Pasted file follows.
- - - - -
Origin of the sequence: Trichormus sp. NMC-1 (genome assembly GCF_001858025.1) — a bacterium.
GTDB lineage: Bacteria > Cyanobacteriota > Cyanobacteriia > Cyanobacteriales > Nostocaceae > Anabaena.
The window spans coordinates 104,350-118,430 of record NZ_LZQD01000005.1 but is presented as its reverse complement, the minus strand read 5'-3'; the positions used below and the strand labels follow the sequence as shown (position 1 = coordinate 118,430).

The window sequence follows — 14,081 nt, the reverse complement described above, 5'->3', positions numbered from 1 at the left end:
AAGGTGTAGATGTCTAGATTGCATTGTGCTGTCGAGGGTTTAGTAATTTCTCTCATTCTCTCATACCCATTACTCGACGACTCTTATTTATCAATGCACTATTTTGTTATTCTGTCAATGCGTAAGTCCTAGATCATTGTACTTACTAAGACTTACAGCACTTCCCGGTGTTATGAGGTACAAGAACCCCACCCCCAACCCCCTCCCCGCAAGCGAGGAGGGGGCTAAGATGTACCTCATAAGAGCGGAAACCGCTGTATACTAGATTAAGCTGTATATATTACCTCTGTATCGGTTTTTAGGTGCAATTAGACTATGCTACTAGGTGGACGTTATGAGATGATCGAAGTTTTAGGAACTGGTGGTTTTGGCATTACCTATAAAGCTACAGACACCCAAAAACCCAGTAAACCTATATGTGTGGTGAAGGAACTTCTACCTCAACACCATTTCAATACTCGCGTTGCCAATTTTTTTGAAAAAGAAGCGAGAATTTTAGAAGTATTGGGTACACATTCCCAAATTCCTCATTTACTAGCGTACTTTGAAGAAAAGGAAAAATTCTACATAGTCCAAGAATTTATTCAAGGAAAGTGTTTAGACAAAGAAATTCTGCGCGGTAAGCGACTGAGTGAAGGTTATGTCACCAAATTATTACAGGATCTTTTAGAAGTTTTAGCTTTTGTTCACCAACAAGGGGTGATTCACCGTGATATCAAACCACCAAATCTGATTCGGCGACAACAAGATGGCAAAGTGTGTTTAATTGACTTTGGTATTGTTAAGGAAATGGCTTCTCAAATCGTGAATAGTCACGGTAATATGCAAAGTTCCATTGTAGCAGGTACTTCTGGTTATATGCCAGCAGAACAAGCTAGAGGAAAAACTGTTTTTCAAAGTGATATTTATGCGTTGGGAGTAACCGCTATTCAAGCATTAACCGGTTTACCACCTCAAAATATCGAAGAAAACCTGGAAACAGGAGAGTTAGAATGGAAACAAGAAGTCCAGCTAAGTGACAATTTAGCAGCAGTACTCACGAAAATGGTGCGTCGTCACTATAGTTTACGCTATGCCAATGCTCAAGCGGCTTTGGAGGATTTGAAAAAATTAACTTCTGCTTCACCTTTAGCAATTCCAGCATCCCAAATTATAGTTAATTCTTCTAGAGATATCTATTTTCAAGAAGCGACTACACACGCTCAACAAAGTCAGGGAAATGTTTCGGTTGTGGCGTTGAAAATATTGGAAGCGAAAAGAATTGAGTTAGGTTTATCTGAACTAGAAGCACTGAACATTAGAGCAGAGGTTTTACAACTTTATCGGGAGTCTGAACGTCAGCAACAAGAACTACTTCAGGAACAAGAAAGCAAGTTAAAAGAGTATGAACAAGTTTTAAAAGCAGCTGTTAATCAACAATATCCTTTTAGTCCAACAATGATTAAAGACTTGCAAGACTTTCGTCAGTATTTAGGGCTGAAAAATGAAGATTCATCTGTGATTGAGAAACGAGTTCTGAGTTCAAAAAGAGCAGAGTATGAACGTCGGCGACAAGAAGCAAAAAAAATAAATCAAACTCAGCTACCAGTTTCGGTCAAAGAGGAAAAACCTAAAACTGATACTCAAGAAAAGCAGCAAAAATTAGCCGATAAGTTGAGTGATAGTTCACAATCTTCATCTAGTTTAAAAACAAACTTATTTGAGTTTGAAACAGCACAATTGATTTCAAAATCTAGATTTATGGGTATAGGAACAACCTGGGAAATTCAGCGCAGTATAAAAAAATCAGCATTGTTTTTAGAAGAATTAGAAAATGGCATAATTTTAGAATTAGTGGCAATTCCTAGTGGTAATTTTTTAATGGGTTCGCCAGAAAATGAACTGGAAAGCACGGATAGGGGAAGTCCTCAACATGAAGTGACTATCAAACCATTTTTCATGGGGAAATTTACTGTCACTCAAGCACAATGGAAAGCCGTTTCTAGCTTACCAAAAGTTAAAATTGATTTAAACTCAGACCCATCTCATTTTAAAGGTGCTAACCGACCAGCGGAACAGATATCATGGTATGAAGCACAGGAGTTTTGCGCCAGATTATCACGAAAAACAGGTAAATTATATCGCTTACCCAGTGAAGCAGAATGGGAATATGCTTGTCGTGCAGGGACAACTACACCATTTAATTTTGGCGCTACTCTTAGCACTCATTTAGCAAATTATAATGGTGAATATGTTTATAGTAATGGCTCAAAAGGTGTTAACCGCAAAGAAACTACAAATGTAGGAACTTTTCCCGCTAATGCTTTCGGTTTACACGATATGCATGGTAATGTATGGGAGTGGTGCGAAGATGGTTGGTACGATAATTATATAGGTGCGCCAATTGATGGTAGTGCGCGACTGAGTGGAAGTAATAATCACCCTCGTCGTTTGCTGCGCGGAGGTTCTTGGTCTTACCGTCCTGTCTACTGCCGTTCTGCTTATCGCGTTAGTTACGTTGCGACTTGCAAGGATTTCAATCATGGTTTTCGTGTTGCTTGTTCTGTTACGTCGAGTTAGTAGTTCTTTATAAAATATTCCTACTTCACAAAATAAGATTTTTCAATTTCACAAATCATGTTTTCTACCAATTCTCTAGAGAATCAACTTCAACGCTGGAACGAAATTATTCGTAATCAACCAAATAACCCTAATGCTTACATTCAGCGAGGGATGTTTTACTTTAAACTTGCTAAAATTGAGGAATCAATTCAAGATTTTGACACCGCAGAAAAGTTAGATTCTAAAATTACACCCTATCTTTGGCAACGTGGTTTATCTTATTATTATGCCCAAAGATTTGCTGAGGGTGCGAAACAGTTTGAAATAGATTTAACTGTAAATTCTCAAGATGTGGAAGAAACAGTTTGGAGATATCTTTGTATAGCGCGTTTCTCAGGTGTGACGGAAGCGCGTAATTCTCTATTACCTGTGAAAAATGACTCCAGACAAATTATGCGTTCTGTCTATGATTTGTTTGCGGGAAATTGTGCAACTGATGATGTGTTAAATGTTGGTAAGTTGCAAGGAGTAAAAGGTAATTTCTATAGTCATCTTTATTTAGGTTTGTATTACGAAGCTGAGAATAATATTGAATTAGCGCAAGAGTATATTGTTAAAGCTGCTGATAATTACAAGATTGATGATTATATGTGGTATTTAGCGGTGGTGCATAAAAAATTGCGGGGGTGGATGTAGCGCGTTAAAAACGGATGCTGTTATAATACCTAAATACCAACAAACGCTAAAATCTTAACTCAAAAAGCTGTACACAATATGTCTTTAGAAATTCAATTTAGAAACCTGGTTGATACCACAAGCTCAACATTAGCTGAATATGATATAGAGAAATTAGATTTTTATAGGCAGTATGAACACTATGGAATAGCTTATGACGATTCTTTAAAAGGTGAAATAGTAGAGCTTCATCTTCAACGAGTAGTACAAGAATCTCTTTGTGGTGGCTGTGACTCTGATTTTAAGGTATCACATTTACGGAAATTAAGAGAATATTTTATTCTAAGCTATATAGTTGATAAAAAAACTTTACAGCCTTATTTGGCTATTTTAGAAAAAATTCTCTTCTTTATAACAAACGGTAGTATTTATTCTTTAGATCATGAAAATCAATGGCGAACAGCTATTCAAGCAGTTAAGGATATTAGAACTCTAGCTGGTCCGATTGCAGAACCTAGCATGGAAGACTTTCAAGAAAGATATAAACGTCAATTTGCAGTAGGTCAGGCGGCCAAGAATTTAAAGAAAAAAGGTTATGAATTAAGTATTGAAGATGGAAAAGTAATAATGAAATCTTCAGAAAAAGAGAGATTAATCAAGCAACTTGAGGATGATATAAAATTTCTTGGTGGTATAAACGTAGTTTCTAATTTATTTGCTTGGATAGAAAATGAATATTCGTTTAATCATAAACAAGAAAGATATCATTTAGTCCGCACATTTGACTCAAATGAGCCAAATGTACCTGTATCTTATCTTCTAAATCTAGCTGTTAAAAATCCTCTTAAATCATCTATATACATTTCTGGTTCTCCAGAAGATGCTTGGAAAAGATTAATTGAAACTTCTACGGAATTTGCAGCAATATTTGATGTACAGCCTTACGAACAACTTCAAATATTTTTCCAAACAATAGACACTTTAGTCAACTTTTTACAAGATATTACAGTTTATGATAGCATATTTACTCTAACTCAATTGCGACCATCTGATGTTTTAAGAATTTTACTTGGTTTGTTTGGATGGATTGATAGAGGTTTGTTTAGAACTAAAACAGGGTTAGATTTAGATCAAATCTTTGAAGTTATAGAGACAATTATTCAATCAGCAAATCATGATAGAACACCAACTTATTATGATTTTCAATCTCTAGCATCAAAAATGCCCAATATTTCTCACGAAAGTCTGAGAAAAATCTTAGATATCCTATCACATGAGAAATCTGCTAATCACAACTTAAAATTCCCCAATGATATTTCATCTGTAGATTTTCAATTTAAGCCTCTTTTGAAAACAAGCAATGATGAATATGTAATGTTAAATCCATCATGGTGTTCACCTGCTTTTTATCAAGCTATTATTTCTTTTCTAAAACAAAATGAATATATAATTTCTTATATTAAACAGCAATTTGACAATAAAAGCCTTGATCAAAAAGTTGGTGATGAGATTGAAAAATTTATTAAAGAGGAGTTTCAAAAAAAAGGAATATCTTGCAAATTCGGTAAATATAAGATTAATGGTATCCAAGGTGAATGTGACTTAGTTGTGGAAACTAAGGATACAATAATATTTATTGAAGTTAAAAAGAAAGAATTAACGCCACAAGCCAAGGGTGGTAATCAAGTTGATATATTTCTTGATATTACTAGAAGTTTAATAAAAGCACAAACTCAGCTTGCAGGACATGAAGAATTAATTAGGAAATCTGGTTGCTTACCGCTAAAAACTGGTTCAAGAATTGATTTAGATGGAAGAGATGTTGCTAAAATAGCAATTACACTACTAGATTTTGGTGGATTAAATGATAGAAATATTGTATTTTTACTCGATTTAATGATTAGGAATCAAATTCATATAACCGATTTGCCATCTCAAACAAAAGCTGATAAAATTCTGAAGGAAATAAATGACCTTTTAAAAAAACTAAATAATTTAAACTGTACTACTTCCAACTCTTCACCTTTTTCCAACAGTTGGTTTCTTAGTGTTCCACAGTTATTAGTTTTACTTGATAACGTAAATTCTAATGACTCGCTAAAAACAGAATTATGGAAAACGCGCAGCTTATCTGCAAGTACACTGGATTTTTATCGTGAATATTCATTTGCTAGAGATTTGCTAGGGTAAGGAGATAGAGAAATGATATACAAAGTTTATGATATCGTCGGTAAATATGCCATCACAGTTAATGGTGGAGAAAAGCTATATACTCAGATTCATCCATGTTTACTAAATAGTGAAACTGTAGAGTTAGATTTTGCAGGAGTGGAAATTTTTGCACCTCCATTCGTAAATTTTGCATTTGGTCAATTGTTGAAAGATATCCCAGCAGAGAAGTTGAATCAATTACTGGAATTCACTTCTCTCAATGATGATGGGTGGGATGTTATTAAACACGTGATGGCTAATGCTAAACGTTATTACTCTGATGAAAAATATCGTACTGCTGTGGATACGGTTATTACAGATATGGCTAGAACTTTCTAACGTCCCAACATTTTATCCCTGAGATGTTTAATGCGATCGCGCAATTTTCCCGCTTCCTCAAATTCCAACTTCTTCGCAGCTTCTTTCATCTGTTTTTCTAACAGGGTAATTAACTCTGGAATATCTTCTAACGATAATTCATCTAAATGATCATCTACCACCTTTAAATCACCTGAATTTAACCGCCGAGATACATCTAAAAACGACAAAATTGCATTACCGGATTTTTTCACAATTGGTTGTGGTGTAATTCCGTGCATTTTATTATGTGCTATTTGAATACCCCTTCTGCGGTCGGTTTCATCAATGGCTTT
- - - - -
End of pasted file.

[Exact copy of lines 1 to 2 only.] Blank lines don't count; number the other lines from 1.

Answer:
Origin of the sequence: Trichormus sp. NMC-1 (genome assembly GCF_001858025.1) — a bacterium.
GTDB lineage: Bacteria > Cyanobacteriota > Cyanobacteriia > Cyanobacteriales > Nostocaceae > Anabaena.